Blog, Lifestyle

The Sultry Colleen by Jude Idada

… It was a pool party. And they were there. Men who have achieved. Money, power, and fame. Men in their prime who tell time to hold still since they have refused to age and it grudgingly obeys in detente and in temporaneous. They dress young, they dance young, they act young. They are current on all fronts. Most of them married with children but mentally and emotionally single. At this party they threw in a high-brow residence in an exclusive neighbourhood in Ikoyi there was an abundance of food, drinks, drugs and real youth. The youth came exclusively from the girls that were in attendance. Girls in their late teens and early twenties. Well spoken and extensively traveled. Daughters of the materially blessed. All of them students. All of them naked. Some were in the swimming pool, some at the bar, some danced under the cabana, others were hobnobbing with the swimming trunks-clad men at various places in the specially lit pool area that stood under the starry night sky. And I sat with one of them. She was caramel smooth, finely contoured, delicately featured and doe-like. She was twenty going on twenty one. And a sophomore at Babcock University. To every question I asked, she took a drag from the reefer in her hand, blow out the smoke through her mouth and nostrils, took a sip from her glass of Hennessey and coke on ice before she responded. Her voice was sweet. And her smile was rapturous. “I heard students need permission to leave your school. How could you get out this late and stay overnight?” “We have our ways.” “We?” “Yeah all of us.” “From Babcock?” “Not all. Some from Covenant, Redeemers, Madonna, ABUAD, Pan African and stuff.” “No Unilag or UI?” “They ain’t boujee.” “Boujee?” “Yeah. They are crass. Men like you guys don’t want to roll with local cats like those right?” I looked at her silently as she took a drag from her reef. The aroma assailed it. It was caustic yet not aggravating. “What’s that?” “Comorado.” “What’s that?” She laughed. “It’s good stuff. Hits you slowly and then make you soar like Superman.” I looked around and saw the girls doing one thing or another in their nudity. She was staring at me. “Is this your first party?” I nodded. “No wonder you are asking all these hang questions.” “Why do you do this?” “I’m young. I need to live life before it becomes to serious and I have to be all grown up.” “But why the drugs?” “Because.” “Because what?” “Because this is how we roll. Everyone has their poison. If you not on reef, you do codeine or cocaine or heroin or speed or AZT or ecstasy or rophynol or fentanyl or meth or oxy or worst case you inhale glue and get your high.” I stared at her as she inhaled and exhaled languidly. “Why the parties?” “You get your hit for free here. You have fun. You make good money.” “But for you to attend those schools you must be rich.” “My parents are not me.” “But they give you money.” “They pay the tuition and all. Not like they can give me a million in cash.” “Do you get a million here?” “Well, two or three parties can make me that.” “Aren’t you afraid of running into your Dad at places like this?” “Naaaa… my dad is too square and busy but even if he is not then it is his problem, after all, he came here for what I came here for so he can’t tell me nothing.” I fell silent and watched her inhale and exhale smoke. “But you know, your folks put you in schools like that to protect you?” “To protect me?” “Yes.” “They are too busy to even bother.” “No, they are not.” “Yes, they are. They think the school will be both my teachers and my parents.” “I think they are just worried about you getting corrupted.” “I was balling like this under their nose and they didn’t even notice. Funny thing is that even the innocent Jane get influenced in school, so what was the use of all the headache of keeping us locked up in all these secondary schools that front as universities.” “They did it out of love and with the belief that those schools are way better than the public ones.” “Well, they fucked up.” “Fucked up?” “Is this an interview or what?” “No, I am just intrigued.” “And I am horny.” I fell silent. She dragged, exhaled, took a drink from her glass, sucked on one of the ice cubes in her mouth and asked in a whisper. “Are you going to do anything about it?” Written by Jude Idada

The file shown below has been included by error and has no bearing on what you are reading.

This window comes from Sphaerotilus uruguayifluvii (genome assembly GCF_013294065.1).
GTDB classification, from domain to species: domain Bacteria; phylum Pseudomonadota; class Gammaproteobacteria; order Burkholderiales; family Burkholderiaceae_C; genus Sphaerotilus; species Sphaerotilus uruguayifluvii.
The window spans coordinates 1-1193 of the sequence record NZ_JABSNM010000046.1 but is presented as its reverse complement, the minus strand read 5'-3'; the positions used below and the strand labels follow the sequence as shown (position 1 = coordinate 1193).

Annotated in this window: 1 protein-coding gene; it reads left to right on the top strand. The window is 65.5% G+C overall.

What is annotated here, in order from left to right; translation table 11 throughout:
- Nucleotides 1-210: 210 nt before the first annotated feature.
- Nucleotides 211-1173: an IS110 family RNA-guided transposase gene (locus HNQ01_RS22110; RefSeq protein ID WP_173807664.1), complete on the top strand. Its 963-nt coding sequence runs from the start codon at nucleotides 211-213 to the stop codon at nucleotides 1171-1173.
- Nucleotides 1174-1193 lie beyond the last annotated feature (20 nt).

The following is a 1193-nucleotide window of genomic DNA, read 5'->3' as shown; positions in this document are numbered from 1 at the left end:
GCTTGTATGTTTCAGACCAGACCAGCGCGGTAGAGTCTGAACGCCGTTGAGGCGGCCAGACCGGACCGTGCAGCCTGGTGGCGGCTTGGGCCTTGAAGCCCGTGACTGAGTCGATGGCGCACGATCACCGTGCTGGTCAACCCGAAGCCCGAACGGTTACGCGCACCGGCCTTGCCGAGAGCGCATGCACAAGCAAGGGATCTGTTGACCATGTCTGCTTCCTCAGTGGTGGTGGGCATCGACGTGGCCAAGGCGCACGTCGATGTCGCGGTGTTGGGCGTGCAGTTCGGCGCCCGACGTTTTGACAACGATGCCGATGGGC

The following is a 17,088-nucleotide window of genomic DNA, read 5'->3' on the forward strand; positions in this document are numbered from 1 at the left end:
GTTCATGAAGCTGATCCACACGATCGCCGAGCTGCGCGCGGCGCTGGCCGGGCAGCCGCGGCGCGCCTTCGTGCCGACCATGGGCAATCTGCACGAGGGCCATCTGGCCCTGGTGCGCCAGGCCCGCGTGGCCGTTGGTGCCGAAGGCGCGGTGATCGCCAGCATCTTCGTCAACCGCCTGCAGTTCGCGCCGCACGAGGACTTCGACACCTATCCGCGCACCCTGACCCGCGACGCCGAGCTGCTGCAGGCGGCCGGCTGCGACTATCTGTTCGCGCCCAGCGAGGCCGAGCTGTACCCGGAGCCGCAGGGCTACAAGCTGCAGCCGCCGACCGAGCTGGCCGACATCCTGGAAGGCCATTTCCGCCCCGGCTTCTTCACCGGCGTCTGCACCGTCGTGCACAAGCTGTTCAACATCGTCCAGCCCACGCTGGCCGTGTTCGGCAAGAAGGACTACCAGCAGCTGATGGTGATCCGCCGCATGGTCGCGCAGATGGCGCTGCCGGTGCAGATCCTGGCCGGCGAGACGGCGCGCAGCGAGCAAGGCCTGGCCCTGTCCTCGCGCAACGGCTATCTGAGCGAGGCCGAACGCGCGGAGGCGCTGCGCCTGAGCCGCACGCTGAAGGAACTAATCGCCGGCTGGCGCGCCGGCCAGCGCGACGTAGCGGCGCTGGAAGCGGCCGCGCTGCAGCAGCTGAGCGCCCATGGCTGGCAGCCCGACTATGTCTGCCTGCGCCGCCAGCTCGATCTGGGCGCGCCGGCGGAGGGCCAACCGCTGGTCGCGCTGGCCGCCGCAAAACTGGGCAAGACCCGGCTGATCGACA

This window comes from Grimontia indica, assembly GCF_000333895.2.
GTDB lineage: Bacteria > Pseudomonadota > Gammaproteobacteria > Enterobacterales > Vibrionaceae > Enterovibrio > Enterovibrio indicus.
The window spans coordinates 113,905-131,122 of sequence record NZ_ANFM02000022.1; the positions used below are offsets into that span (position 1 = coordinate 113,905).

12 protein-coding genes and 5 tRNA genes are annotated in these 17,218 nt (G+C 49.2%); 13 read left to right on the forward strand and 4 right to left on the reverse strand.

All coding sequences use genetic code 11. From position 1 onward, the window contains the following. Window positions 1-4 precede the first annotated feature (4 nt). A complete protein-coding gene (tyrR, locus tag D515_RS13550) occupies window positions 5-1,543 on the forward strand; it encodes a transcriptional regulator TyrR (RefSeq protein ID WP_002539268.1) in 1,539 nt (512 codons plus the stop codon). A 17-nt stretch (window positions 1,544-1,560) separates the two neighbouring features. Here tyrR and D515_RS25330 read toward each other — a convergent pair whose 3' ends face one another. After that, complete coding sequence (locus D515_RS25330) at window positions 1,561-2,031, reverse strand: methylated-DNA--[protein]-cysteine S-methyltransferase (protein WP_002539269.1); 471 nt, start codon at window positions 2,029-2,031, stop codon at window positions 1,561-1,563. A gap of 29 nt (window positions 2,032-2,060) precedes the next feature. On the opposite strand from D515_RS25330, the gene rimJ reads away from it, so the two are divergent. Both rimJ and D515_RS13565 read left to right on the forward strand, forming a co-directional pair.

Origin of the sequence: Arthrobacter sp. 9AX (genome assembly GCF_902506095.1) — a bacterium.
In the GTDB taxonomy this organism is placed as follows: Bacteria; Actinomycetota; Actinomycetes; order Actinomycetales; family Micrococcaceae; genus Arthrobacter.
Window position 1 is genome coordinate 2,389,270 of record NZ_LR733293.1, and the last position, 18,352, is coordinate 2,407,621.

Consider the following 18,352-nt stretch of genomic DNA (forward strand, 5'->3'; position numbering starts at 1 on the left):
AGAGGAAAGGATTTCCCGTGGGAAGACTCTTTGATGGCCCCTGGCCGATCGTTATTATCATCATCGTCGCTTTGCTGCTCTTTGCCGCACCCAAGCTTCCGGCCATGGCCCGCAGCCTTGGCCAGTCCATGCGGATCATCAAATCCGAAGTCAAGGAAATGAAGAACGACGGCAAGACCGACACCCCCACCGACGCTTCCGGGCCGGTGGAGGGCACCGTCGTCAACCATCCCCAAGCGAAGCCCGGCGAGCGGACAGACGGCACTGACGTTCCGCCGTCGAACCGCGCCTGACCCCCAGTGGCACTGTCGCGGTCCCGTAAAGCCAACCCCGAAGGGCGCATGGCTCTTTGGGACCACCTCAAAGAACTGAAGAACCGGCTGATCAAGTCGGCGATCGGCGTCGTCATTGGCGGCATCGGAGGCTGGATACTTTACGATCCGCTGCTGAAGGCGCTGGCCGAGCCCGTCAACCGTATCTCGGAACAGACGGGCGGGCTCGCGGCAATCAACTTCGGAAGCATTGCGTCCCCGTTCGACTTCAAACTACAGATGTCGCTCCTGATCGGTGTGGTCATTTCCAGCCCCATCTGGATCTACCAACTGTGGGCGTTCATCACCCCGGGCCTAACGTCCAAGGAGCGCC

Blog, Lifestyle

A True Giant Of Africa.